Potatoes to the rescue

Genetically engineered potatoes can help prevent diabetes and tackle diseases such as rheumatoid arthritis

 
Last Updated: Saturday 04 July 2015

canadian researchers have developed potatoes that may be used to prevent diabetes. The special potato has been successfully tried on mice, to prevent one type of diabetes called type i . The researchers say plants can also be used for treating diseases such as rheumatoid arthritis and multiple sclerosis by the means of genetic manipulations ( New scientist, Vol 155, No 2092).

Diabetes is caused when the process of production of insulin in the body is hampered. Insulin is produced by certain cells in the pancreas called islet cells that have a protein called gad . It is responsible for maintaining the sugar level in the body. Type I diabetes occurs when cells of the immune system of the body attack certain proteins including gad and the islet cells. In such cases, patients are required to take insulin injections to control diabetes.

For a proper treatment of diabetes, scientists have been trying to find a solution so that the immune system could be stopped from killing the islet cells. By consuming more amounts of gad, one can save the proteins from being attacked. However, gad cannot be produced in a large amount.

A team of researchers led by Anthony Jevnikar of the University of Western Ontario, Canada, inserted a gene that codes gad into dna of potato plants. They found that the potato produced by that plant, thereafter, had high levels of gad . The study team used mice to demonstrate the effect, as their pancreas and the immune system are similar to humans.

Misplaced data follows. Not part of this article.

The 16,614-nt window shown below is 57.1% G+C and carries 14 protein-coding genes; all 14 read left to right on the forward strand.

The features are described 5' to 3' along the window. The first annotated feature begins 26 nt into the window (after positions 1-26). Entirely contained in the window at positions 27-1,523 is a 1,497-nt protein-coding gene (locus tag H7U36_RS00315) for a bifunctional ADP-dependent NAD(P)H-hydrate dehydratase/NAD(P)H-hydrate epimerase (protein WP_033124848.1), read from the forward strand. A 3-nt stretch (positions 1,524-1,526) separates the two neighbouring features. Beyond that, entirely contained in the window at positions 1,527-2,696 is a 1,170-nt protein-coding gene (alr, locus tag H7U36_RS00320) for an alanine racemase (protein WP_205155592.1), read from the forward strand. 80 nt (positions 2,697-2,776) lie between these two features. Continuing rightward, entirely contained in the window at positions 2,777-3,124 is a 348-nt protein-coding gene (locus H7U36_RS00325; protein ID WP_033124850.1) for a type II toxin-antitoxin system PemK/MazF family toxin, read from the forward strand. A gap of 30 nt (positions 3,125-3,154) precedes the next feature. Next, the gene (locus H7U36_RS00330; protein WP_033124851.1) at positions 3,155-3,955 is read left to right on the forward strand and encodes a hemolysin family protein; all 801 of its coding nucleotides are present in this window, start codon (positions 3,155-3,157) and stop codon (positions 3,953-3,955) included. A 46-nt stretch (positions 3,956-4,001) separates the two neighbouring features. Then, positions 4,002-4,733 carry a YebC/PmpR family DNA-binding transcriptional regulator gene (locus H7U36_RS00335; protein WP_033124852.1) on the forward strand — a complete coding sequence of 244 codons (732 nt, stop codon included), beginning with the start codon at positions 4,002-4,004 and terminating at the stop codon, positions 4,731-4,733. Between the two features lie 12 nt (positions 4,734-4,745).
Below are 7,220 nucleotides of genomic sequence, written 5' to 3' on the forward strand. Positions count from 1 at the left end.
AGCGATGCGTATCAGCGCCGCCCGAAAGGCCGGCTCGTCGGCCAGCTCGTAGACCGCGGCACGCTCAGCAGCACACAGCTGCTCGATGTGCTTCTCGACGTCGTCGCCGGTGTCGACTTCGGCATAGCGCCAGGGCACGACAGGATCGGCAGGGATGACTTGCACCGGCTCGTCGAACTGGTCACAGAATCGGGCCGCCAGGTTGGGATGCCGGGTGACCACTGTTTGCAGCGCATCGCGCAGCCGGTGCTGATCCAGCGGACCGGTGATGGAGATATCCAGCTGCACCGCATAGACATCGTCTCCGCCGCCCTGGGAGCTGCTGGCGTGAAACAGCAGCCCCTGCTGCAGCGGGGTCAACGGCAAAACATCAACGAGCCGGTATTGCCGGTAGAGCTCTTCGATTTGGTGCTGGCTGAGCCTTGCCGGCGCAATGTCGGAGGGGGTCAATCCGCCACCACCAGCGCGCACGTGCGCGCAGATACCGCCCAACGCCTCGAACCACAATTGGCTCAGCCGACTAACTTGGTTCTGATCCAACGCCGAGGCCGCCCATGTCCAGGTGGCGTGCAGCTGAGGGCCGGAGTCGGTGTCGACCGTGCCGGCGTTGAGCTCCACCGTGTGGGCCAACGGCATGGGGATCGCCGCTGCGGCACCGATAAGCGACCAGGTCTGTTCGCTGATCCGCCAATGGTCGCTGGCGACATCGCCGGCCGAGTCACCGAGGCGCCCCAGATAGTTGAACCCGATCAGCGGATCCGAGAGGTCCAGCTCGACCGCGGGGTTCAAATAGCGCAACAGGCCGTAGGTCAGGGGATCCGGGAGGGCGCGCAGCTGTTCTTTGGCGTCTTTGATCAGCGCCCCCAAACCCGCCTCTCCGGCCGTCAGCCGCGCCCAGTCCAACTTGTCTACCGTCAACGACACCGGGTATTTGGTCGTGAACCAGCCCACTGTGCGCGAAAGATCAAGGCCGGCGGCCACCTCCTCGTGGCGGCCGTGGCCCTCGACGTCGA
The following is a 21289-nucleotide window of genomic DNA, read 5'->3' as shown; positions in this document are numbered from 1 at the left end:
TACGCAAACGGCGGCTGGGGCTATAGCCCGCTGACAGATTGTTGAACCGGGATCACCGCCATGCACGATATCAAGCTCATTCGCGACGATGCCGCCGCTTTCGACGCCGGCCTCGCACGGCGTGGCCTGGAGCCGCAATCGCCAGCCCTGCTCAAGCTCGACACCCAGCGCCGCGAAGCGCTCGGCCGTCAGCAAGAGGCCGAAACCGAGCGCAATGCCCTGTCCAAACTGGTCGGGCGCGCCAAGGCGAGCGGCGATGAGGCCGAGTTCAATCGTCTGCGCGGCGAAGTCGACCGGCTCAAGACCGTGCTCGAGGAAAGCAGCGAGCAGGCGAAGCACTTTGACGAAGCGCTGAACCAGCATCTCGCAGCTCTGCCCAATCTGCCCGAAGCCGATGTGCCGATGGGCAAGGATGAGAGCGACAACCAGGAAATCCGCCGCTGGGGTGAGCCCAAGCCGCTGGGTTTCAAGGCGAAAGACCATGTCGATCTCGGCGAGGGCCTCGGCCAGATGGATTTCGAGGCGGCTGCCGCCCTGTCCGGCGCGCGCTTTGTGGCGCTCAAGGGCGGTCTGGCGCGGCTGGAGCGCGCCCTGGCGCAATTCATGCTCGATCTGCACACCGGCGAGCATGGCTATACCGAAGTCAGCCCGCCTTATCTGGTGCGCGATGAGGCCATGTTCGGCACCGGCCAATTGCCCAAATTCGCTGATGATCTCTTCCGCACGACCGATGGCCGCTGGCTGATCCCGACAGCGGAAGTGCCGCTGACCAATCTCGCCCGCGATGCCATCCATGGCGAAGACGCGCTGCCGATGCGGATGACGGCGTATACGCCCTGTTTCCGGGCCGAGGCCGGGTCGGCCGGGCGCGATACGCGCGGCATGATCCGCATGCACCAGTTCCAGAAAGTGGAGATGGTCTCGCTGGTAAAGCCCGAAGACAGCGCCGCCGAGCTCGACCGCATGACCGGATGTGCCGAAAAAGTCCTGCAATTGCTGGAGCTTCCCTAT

In this experiment, the study team had bred special kind of mice that were susceptible to diabetes. Two groups were formed having one of 12 mice and the other of 10 mice. These genetically engineered potatoes were fed to a group of 12 mice, among which two had diabetes. The other group was not fed on these potatoes. Results showed that eight out of 10 mice developed diabetes. The researchers say that in humans, same kind of response can be expected.

If the approach does transfer into humans, it can be useful for treating children effectively. They would not know that they are eating medicine, says Marco Londei, an expert in the immunology of diabetes at the Kennedy Institute of Rheumatology, London.

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